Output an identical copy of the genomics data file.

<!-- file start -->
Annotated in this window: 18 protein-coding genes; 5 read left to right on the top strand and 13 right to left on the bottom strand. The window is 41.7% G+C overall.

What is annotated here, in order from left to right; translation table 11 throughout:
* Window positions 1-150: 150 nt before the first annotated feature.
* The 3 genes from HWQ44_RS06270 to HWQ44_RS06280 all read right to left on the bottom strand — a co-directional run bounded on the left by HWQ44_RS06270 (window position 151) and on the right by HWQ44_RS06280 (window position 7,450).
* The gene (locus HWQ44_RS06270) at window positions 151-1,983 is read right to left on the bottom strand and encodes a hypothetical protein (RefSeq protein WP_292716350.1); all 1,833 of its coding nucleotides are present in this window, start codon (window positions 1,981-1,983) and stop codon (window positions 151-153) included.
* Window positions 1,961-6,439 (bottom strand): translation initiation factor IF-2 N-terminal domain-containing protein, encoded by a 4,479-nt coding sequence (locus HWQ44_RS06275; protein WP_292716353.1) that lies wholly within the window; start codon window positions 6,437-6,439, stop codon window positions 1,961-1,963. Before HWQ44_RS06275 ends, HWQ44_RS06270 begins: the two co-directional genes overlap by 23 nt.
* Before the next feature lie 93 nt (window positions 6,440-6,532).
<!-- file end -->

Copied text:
Annotated in this window: 18 protein-coding genes; 5 read left to right on the top strand and 13 right to left on the bottom strand. The window is 41.7% G+C overall.

What is annotated here, in order from left to right; translation table 11 throughout:
* Window positions 1-150: 150 nt before the first annotated feature.
* The 3 genes from HWQ44_RS06270 to HWQ44_RS06280 all read right to left on the bottom strand — a co-directional run bounded on the left by HWQ44_RS06270 (window position 151) and on the right by HWQ44_RS06280 (window position 7,450).
* The gene (locus HWQ44_RS06270) at window positions 151-1,983 is read right to left on the bottom strand and encodes a hypothetical protein (RefSeq protein WP_292716350.1); all 1,833 of its coding nucleotides are present in this window, start codon (window positions 1,981-1,983) and stop codon (window positions 151-153) included.
* Window positions 1,961-6,439 (bottom strand): translation initiation factor IF-2 N-terminal domain-containing protein, encoded by a 4,479-nt coding sequence (locus HWQ44_RS06275; protein WP_292716353.1) that lies wholly within the window; start codon window positions 6,437-6,439, stop codon window positions 1,961-1,963. Before HWQ44_RS06275 ends, HWQ44_RS06270 begins: the two co-directional genes overlap by 23 nt.
* Before the next feature lie 93 nt (window positions 6,440-6,532).